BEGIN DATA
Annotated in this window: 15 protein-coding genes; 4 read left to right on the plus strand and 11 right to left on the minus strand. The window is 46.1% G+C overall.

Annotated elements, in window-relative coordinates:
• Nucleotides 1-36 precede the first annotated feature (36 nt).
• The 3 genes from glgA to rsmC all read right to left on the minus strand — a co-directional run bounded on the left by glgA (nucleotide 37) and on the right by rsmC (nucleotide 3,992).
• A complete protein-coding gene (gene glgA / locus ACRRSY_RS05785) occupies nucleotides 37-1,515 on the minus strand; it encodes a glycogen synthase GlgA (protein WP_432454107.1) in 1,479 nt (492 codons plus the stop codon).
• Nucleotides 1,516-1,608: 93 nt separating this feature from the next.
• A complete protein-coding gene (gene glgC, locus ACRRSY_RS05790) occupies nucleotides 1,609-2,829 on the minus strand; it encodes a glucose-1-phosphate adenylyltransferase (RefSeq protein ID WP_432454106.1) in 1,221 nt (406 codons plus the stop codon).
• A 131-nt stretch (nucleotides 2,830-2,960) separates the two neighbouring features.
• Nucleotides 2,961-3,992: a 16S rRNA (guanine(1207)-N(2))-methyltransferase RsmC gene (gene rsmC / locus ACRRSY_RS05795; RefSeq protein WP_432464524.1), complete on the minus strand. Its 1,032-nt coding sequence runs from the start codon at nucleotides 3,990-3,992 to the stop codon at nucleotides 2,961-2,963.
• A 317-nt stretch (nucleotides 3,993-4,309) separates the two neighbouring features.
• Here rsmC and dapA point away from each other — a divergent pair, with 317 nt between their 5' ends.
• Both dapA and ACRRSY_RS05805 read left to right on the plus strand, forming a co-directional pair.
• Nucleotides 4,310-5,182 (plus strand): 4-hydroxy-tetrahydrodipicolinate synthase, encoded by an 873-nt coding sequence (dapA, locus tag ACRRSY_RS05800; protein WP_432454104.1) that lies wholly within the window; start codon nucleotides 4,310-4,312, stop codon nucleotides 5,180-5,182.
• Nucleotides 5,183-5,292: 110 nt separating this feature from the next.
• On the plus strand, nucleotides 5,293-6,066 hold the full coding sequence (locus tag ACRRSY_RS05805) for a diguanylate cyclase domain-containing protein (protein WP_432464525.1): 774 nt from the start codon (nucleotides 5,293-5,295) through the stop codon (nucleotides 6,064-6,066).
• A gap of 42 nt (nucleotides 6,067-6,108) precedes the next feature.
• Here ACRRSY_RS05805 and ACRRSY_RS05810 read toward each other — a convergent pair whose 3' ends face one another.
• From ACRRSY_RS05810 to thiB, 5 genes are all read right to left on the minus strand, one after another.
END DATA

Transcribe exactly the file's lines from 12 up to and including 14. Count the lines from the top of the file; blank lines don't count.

• Both dapA and ACRRSY_RS05805 read left to right on the plus strand, forming a co-directional pair.
• Nucleotides 4,310-5,182 (plus strand): 4-hydroxy-tetrahydrodipicolinate synthase, encoded by an 873-nt coding sequence (dapA, locus tag ACRRSY_RS05800; protein WP_432454104.1) that lies wholly within the window; start codon nucleotides 4,310-4,312, stop codon nucleotides 5,180-5,182.
• Nucleotides 5,183-5,292: 110 nt separating this feature from the next.